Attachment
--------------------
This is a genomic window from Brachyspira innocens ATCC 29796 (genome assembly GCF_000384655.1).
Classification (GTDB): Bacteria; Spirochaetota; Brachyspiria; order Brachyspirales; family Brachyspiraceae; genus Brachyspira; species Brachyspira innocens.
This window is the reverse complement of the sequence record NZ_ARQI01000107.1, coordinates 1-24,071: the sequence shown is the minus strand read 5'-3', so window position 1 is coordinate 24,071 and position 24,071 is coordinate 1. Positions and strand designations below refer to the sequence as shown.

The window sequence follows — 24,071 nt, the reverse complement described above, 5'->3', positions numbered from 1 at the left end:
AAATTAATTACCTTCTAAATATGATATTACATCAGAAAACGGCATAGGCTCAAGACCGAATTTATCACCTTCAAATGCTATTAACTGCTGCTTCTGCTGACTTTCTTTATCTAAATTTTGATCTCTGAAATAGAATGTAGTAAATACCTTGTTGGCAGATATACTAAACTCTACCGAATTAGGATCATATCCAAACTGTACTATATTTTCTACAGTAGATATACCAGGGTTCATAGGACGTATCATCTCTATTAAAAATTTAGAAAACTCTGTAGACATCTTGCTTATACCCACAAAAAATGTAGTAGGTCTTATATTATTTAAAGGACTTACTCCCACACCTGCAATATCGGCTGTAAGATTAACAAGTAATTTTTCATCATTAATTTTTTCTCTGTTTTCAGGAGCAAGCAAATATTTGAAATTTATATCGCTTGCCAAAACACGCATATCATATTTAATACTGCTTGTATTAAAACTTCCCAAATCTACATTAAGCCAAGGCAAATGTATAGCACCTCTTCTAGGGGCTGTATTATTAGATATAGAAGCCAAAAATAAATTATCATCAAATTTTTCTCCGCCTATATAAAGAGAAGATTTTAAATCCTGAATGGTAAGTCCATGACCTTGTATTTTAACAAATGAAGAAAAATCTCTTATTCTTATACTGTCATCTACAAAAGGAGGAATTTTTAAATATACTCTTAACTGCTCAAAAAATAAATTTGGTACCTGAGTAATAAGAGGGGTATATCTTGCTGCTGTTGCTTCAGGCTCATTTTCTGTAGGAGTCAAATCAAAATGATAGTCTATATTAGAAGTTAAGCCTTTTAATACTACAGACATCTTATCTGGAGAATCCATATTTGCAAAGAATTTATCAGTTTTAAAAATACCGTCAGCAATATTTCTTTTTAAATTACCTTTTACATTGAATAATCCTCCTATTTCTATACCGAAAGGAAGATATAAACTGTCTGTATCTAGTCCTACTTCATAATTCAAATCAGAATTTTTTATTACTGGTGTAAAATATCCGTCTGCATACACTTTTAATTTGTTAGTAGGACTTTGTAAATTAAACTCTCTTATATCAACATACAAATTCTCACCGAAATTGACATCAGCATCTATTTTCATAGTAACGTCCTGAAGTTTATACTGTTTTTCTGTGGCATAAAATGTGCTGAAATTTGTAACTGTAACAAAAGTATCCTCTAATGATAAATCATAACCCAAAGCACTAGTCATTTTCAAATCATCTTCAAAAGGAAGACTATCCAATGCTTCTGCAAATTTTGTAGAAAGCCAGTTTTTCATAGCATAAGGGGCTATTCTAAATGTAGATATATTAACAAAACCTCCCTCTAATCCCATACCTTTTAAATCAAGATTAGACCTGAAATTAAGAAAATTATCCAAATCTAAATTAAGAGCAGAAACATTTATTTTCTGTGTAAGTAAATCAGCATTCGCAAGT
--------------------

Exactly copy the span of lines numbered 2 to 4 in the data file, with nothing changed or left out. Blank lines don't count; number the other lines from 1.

Classification (GTDB): Bacteria; Spirochaetota; Brachyspiria; order Brachyspirales; family Brachyspiraceae; genus Brachyspira; species Brachyspira innocens.
This window is the reverse complement of the sequence record NZ_ARQI01000107.1, coordinates 1-24,071: the sequence shown is the minus strand read 5'-3', so window position 1 is coordinate 24,071 and position 24,071 is coordinate 1. Positions and strand designations below refer to the sequence as shown.

The window sequence follows — 24,071 nt, the reverse complement described above, 5'->3', positions numbered from 1 at the left end: